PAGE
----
After 70 years of providing aspiring photographers with a formal education, Brooks Institute announced this month that it will be permanently closing its doors. The sudden closure came as a shock, especially to current students who may now face a difficult challenge in transferring their credits and salvaging their degrees elsewhere.
One of the main things that complicates the situation is Brooks Institute’s accreditation. The for-profit school was nationally accredited by ACICS, but it isn’t regionally accredited by WASC. This is a problem for current students, as regionally accredited schools — pretty much every big-name school you’ve heard of — often do not accept transfer credits from nationally accredited schools. Most non-profit schools are regionally accredited.
“Your article on the closure of Brooks Institute was how I learned about the closure of my alma mater,” says Matthias Jordan, a 2014 Brooks Institute graduate. “I was left with a mess of emotions, ranging from disbelief, to anger. The writing may have been on the wall, as seen by the dwindling enrollment rates, but the sudden closure came as a shock.”
“At this point, I have my degree, and I am in the workforce. If I ever want to go back to school, I will have options,” he says. “But there is a very, very high chance that the current students will be unable to transfer their credits.”
@BrooksInstitute actually their education won't when they can't transfer credits. Sleazy move. Students, parents should contact atty gen.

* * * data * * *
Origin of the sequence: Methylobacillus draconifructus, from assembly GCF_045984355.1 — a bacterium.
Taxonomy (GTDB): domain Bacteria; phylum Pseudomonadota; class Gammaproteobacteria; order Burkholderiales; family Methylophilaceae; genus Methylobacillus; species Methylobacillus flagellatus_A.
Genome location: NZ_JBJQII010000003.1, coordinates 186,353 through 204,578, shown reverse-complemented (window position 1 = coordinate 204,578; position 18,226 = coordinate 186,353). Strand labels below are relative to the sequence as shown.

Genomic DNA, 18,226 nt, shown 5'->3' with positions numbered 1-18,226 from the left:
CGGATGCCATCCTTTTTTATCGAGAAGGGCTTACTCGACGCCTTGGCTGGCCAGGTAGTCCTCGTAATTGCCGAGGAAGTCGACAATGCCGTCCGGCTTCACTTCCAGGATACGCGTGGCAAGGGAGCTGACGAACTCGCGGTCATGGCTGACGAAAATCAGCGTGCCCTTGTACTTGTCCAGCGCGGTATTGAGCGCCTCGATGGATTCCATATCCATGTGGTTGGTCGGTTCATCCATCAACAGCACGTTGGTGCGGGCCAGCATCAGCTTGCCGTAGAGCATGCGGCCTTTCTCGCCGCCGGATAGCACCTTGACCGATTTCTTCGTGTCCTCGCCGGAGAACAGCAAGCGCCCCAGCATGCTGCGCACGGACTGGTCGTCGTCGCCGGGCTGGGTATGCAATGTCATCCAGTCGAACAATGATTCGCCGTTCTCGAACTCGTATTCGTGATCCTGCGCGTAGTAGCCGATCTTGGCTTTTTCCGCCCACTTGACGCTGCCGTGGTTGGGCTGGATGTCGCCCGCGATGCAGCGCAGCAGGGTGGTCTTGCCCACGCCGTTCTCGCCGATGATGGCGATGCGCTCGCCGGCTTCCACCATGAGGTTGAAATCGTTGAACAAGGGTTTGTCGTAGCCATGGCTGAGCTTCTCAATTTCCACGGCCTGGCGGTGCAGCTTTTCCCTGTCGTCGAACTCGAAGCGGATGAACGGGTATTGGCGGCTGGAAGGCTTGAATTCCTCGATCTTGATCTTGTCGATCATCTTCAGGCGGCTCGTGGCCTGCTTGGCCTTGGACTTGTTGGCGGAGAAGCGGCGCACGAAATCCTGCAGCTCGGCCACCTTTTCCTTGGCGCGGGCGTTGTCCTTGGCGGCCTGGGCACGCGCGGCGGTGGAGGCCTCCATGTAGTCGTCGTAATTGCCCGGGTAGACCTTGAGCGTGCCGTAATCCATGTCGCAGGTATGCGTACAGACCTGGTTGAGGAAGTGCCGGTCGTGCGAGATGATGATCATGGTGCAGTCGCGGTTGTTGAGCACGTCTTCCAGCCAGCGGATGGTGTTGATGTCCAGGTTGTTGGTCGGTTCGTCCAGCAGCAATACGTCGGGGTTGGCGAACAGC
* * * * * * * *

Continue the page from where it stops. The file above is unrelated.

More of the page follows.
— Michael Carl (@EntangledPrism) August 12, 2016
Brooks Institute has in recent years been a candidate for WASC accreditation, but candidacy doesn’t amount to much.
When Jordan briefly considered transferring schools in 2013, he discovered that most non-profit schools will not accept credits from an ACICS school or even a school with pre-accreditation status (like Brooks Institute).
After graduating in 2014, Jordan began looking for a temporary teaching job and ran into more issues with his ACICS degree.
“During my time searching for a job, I looked into substitute teaching and discovered that the California public education system does not recognize ACICS accredited schools,” Jordan tells PetaPixel. “This also applied to many of the larger private schools that relied on state funding.”
@BrooksInstitute what about current students?no alternatives provided for my brother to finish his BFA-you stole2yrs of our $ and his life.
— Sydney Robertson (@sydneysnap) August 12, 2016
With Brooks Institute closing its doors on October 31st, 2016, currently enrolled students may find their options extremely limited.
“To my knowledge, this limits current students who are looking to transfer to another university to finish their education,” Jordan says. “State schools likely will not accept transfer credits from a school lacking regional accreditation, which leaves a small selections of groups like the Art Institute and the Academy of Arts, and even then, it will be at the school’s discretion.”
@jonathancwatson The staff, faculty, and Alumni Board are doing all we can.
— Brooks Institute (@BrooksInstitute) August 13, 2016
Brooks Institute says it’s doing all it can for current students, but with the accreditation issue complicating things, that may not be enough for many who are left wondering what they will do. We’ve reached out to Brooks Institute about this situation but have yet to hear back.